Québec – judicial protection of parties’ confidentiality promotes public interest in arbitration – #305

In homologating an award issuing from a consensual, administered arbitration, Madam Justice Marie-Anne Paquette in 79411 USA Inc. v. Mondofix Inc., 2020 QCCS 1104 ordered that the award be kept confidential because (i) doing so encourages the use of arbitration as a dispute resolution mechanism and (ii) the public interest favors confidentiality orders to promote arbitrations and protect the expectations of the parties to the arbitration.  Paquette J. also held that the burden rests on the party seeking the disclosure of otherwise confidential information to demonstrate that the good effects of disclosure outweigh the bad effects of infringing on the confidentiality expectations of parties to an arbitration.  Her approach emphasizes the public interest in arbitration and does not rely merely on the private interests peculiar to the parties.

79411 USA Inc. dba Fix Auto USA and FUSA Inc. (“Fix Auto”) and Mondofix Inc. (“Mondofix”) engaged in arbitration to resolve a dispute involving their Licence Agreement governed by Québec law including its Civil Code of Québec, CQLR c CCQ-1991 (“C.C.Q.”).  The Canadian Commercial Arbitration Centre (“CCAC”) administered the arbitration in accordance with its General Commercial Arbitration Rules (“CCAC Rules”).  The CCAC also has rules for administering International Arbitrations and Commercial Conciliation and Mediation as well as rules for specialized arbitration specific to the dispute/market activity.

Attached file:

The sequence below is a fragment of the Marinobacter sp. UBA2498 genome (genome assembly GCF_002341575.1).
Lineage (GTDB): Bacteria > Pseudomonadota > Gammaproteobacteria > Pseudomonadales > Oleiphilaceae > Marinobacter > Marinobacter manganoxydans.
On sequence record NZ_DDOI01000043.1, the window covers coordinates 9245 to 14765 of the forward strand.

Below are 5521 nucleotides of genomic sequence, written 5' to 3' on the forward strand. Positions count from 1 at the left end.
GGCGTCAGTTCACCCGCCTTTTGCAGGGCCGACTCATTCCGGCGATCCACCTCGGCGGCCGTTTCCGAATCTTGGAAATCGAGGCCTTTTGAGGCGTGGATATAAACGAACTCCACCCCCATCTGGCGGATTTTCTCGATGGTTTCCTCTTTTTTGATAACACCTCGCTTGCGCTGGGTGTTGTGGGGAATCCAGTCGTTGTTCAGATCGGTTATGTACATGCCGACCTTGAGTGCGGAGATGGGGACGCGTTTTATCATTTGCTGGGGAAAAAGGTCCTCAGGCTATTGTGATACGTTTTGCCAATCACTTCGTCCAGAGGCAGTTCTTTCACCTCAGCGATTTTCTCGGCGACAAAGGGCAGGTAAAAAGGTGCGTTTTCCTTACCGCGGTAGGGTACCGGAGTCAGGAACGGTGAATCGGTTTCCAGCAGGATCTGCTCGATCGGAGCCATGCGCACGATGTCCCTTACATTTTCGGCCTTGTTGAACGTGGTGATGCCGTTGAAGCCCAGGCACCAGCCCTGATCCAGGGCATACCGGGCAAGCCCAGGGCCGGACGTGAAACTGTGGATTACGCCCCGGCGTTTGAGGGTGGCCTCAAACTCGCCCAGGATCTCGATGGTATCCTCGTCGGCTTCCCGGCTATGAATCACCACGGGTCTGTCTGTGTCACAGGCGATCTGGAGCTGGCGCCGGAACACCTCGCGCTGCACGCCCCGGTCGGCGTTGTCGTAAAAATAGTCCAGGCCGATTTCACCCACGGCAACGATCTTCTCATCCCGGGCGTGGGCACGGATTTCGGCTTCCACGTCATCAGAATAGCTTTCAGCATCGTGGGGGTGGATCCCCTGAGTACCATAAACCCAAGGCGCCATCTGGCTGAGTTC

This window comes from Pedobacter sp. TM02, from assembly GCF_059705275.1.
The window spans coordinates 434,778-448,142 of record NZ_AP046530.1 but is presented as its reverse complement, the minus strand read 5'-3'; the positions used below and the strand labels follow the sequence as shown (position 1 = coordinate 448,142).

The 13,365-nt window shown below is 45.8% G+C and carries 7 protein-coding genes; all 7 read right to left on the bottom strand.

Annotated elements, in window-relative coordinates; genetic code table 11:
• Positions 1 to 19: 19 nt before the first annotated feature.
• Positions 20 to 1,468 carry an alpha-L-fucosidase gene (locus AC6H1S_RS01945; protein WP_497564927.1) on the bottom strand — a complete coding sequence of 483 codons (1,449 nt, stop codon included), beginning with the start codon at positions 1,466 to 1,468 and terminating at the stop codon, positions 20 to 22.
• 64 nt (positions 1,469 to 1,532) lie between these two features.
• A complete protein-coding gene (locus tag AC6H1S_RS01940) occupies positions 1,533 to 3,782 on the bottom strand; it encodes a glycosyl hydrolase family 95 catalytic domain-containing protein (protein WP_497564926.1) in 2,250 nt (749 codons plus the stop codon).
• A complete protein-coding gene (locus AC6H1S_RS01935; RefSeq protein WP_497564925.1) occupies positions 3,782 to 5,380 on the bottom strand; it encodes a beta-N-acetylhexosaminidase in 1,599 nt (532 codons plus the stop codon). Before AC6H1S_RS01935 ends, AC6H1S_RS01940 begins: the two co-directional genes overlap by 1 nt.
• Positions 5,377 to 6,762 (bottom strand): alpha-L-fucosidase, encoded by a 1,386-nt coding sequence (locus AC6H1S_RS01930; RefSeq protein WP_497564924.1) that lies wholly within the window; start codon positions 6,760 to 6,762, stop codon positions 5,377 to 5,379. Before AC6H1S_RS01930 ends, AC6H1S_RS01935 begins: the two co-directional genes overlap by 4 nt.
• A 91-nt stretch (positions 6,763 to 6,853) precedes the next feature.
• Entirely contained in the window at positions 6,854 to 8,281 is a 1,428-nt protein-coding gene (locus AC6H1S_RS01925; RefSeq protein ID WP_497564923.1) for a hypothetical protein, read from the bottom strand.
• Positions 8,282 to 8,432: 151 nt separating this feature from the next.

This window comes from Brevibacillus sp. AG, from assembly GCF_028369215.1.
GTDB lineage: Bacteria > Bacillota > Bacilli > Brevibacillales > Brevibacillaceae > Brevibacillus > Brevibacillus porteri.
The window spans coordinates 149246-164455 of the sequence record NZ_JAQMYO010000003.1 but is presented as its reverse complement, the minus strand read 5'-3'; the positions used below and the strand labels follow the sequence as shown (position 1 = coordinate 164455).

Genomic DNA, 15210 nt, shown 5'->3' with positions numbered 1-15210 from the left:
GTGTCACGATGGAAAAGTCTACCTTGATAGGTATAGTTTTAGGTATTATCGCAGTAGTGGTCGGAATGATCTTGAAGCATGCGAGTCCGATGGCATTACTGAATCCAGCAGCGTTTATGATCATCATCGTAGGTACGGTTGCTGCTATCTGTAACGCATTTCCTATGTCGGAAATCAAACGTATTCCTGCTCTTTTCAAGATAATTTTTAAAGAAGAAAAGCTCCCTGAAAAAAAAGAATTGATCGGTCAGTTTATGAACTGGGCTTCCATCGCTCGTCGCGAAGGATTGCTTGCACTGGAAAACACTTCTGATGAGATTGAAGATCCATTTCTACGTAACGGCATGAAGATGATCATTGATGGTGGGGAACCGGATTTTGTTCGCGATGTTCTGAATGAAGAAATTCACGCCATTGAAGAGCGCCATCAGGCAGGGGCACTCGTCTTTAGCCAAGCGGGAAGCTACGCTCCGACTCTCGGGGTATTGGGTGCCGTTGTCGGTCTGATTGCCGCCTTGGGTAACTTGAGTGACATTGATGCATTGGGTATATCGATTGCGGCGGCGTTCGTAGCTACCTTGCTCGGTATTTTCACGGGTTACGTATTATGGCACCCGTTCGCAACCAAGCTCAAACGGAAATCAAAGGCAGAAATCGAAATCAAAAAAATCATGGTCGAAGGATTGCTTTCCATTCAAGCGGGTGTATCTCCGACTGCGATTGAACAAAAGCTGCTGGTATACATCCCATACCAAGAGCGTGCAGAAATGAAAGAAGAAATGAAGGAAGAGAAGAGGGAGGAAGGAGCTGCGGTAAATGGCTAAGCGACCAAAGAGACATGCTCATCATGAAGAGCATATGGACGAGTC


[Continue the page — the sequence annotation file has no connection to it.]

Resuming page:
The arbitration produced an award (“Award”) which neither party challenged and for which Fix Auto applied for homologation under article 646 of Québec’s Code of Civil Procedure, CQLR c C-25.01 (“C.C.P.”).  Mondofix agreed that the conditions of article 646 C.C.P. were met and that the award should be homologated. 

Mondofix objected to the Award to it being made public.  Mondofix requested that the Award be put under seal and that the exhibits filed in support of Fix Auto’s application for homologation, the Request for Arbitration and the Response to Arbitration be withdrawn from the court record.  Fix Auto resisted Mondofix’ request regarding the Award but consented to the withdrawal of the documents.

Paquette J. agreed with Mondofix regarding confidentiality of the Award.  She (i) homologated the Award, reproducing the dispositive orders in the Award, (ii) ordered the Award be filed under seal and (iii) ordered that the documents identified by Mondofix be withdrawn from the court record.

To issue her orders, Paquette J. began by noting that the CCAC made no specific mention of confidentiality but did introduce its CCAC Rules with the following preamble to which Paquette J. inserted the “[(arbitration)]” for clarity or emphasis: